Helmet accommodation analysis using 3D laser scanning


  1. Meunier, P.
  2. Tack, D.
  3. Ricci, A.
  4. Bossi, L.
  5. Angel, H.
Corporate Authors
Defence and Civil Inst of Environmental Medicine, Downsview ONT (CAN)
A method used to determine the probable population accommodation of a helmet sizing system is described. The method involves the use of 3D laser scanning, as a means of measuring helmet standoff distance (distance between the inside of the helmet and the skull), and the selection of a representative sample of test subjects. The laser scanner and the software developed to calculate standoff distance proved to be an excellent tool for the assessment of helmet fit. The main advantages include ease of use and visualization of problem areas. This 3D-analysis method gives designers objective evidence of the need for design changes as well as an idea of what these changes should be. A comparison was made between standoff distance results obtained from the scanner and those obtained using a physical measurement method (a probe). Although discrepancies were found between the two, sources of errors intrinsic to both methods make it difficult to determine which of the two methods yielded the truest standoff distance. Analysis of the comparison data shows laser scanning to be slightly more conservative than the probe method for standoff distance purposes, i.e. erring on the side of safety.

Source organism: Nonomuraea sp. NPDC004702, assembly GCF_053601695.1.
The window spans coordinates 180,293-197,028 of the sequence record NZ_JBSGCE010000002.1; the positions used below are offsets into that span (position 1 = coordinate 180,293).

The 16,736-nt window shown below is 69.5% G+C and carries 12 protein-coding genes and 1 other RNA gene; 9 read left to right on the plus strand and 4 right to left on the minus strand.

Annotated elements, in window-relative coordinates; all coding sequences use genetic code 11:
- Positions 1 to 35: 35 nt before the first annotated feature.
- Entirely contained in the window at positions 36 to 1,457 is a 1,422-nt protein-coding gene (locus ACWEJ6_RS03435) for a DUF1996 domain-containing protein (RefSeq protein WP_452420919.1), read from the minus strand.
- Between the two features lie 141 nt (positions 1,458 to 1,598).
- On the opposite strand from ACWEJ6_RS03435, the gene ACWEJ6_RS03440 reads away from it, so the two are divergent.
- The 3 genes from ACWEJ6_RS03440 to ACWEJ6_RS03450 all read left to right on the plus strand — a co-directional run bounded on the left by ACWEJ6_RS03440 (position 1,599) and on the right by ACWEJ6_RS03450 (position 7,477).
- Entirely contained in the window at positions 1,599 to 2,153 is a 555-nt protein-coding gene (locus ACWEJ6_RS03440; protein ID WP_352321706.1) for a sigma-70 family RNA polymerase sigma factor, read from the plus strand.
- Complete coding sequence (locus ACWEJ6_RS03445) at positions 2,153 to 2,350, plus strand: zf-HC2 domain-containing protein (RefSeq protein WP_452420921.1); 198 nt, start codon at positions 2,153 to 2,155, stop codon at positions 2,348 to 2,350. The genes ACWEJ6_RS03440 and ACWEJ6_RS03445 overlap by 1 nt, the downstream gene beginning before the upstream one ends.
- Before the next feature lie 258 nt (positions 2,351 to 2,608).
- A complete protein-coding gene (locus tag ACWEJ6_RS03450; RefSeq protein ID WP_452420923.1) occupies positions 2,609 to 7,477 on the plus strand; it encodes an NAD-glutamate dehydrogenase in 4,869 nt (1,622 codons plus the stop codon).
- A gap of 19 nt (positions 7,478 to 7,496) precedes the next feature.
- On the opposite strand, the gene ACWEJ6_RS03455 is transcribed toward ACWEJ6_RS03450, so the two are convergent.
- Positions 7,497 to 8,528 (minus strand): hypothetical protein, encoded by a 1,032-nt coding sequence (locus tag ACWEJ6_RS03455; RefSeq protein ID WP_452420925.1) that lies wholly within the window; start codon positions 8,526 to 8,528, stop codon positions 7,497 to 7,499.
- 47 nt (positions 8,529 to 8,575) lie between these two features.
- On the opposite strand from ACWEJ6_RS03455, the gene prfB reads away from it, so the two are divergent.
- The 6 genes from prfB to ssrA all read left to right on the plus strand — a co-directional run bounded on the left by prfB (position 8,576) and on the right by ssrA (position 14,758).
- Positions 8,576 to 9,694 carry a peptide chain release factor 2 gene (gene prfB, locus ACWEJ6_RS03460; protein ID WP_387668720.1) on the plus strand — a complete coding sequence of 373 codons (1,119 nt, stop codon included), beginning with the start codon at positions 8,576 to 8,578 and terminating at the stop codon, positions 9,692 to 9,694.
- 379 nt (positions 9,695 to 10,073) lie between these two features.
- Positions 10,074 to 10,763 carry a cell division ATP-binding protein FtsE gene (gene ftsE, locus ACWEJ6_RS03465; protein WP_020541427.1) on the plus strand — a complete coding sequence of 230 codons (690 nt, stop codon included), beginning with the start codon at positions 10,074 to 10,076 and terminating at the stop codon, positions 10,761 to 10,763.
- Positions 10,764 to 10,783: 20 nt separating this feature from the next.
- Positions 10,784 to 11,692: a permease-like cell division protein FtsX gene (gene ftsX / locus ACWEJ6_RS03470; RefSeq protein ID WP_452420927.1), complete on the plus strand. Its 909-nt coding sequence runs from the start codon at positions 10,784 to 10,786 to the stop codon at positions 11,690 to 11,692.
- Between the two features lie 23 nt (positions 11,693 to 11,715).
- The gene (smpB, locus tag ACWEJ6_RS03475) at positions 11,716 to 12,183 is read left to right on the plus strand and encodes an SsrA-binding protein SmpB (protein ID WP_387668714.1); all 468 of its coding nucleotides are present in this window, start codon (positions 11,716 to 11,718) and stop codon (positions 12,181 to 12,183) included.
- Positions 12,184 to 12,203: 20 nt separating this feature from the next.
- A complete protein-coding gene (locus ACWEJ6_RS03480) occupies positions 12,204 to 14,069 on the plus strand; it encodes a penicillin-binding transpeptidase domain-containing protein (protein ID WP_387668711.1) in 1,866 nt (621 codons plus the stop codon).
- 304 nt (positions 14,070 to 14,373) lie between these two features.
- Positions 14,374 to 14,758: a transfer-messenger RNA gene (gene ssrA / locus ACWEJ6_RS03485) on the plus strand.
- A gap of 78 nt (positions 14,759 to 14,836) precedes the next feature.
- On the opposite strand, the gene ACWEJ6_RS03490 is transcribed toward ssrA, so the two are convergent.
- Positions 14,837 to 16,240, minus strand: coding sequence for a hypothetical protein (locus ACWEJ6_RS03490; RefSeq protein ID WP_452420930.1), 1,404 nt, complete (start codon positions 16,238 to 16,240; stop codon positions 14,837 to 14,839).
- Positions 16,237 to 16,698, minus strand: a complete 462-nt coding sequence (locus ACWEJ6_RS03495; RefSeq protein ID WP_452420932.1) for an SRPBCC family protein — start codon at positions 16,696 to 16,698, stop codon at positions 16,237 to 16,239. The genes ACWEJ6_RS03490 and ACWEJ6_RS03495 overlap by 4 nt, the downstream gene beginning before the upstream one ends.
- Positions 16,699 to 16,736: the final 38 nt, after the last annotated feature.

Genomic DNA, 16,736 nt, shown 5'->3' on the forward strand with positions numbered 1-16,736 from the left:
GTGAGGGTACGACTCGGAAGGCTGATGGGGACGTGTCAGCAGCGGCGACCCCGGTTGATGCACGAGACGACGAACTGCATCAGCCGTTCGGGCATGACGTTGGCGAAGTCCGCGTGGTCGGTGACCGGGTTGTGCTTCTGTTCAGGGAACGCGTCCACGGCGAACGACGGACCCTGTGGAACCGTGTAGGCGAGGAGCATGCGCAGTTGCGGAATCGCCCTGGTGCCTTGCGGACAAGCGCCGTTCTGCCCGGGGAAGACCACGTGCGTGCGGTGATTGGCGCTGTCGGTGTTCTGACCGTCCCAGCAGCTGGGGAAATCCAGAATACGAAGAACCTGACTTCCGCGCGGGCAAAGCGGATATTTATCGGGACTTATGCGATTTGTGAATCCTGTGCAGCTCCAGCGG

Laser scanning;3D anthropometry;Helmet accomodation;Three-dimensional head scanning
Report Number
DCIEM-98-P-74 — Paper; Reprint
Date of publication
15 Mar 2001
Number of Pages
Reprinted from
Applied Ergonomics, vol 31, 2000. p 361-369
Hardcopy;Document Image stored on Optical Disk

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